SEATTLE, Washington — As conflicts around the globe continue to flare up, 68.5 million people have been forcibly displaced from their homes, and ten million people are stateless. Without recognized national citizenship, refugees lack the legitimacy of the financial, education and employment records that follow people within their country. There are organizations currently working to develop important technology solutions for refugees.
Barriers to Integration
As a consequence of statelessness, refugees are often denied the ability to open bank accounts, gain employment, attend schools, find housing, get legal advice or gain other benefits afforded to citizens. Perhaps most painfully, refugees frequently lose track of family and friends in transitions. Without a human network, refugees are even more vulnerable. Lack of important skills is also a significant barrier for refugees. UNHCR staff members say that low levels of literacy are the second-greatest connectivity barrier for refugees.
UNHCR recommends that refugees have affordable, reliable networks based on mobile broadband and invites private partners to deliver services in local languages. Unfortunately, 40 percent of all refugees live in rural locations where internet access is already lower. In these places, only 17 percent have access to mobile networks with 3G speeds or better. Not to mention that electricity is not consistent or guaranteed in rural areas and refugee camps. Furthermore, women have greater barriers due to sexism. For example, in Rwanda, some husbands reported fearing infidelity if their wives had phones. Among Jordon refugees, men mostly manage one family phone.,
The U.N. is pursuing answers to problems faced by refugees by focusing in part on the technological needs of refugees and laying out goals. Their 2016 publication, “Connecting Refugees,” assessed the state of connectivity and unmet potential of emerging technologies. Since then, through international government efforts, NGO’s, corporations and contests, innovators are applying AI and blockchain strategies to the needs of refugees to improve efficacy at meeting urgent, logistical needs.
The technological barriers are numerous. Regardless of the fact that the world is saturated with mobile phone access, refugees still have enormous difficulties getting reliably connected to Internet resources. Many have older phones with limited access to the Internet. Repairs are costly and harder to get on older phones. The World Bank reports that two billion people do not have bank accounts, although mobile banking rates are improving.
Even with these significant challenges in mind, the list of innovations to provide technology solutions for refugees is exploding. Organizations are working to identify the key needs of refugees and support efforts that address them, especially with blockchain-based technologies. Blockchain, the foundation of Bitcoin, is showing promise by offering a decentralized authority for establishing identity and providing opportunities for work and learning. Blockchain provides an encrypted system that ensures more financial safety. It also gives refugees more legitimacy.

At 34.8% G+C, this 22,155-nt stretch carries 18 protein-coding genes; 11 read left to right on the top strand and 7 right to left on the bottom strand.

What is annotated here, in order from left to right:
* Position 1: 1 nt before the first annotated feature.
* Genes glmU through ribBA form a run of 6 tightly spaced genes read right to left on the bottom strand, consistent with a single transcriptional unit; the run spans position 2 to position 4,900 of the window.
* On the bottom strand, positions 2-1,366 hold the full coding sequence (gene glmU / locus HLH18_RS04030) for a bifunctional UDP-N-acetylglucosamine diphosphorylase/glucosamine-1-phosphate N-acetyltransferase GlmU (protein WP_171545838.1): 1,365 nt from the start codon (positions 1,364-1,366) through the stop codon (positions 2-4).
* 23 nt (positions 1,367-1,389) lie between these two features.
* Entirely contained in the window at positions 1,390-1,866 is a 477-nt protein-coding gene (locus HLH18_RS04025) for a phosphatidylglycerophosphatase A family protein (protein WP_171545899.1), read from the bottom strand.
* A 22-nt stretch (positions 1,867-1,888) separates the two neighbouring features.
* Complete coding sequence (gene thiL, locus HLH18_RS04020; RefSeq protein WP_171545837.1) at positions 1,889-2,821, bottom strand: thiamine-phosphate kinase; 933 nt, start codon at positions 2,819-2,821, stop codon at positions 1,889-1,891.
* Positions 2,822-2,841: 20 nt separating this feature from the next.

Blockchain gives people a chance to move beyond their country of citizenship as the only proxy for identity validation to something more portable. This is what is behind the World Bank and “UNHCR’s Principals on Identification for Sustainable Development: Toward the Digital Age.” Since 1.5 people lack proof of identity, the need for legitimacy is great. Homeward is an example of a portable identity that compiles physical and behavioral biometric data, CV/resume data, socio-cultural preferences and a blockchain-enabled public key infrastructure to form a unique, self-managed digital ID.
Technology Interventions for Refugees
The 500 participants at the 2015 Techrefugees Summit were tasked with using AI, blockchain and other Internet technologies for its main five focus areas: access to rights and information, health, education, employment and social inclusion. Winning websites and technologies included refugee-specific social networks, legal advice sites, access to doctors and accurate and mobile medical records, video instruction, journalism skills education and virtual ways of making money.
One notable innovation was the Digital Backpack, which helps refugees carry CV/resume information across country boundaries and can even store a non-formal learning history. The Digital Backpack focuses on four key functions: creating badges and verifying skills, requesting and sending references, skills matching and skills assessment.
Development of AI and blockchain is still young; however, the opportunities to address the challenges of the refugee crisis are vast. These organizations are coming up with important technology solutions for refugees to lessen their burden and help integrate them into society.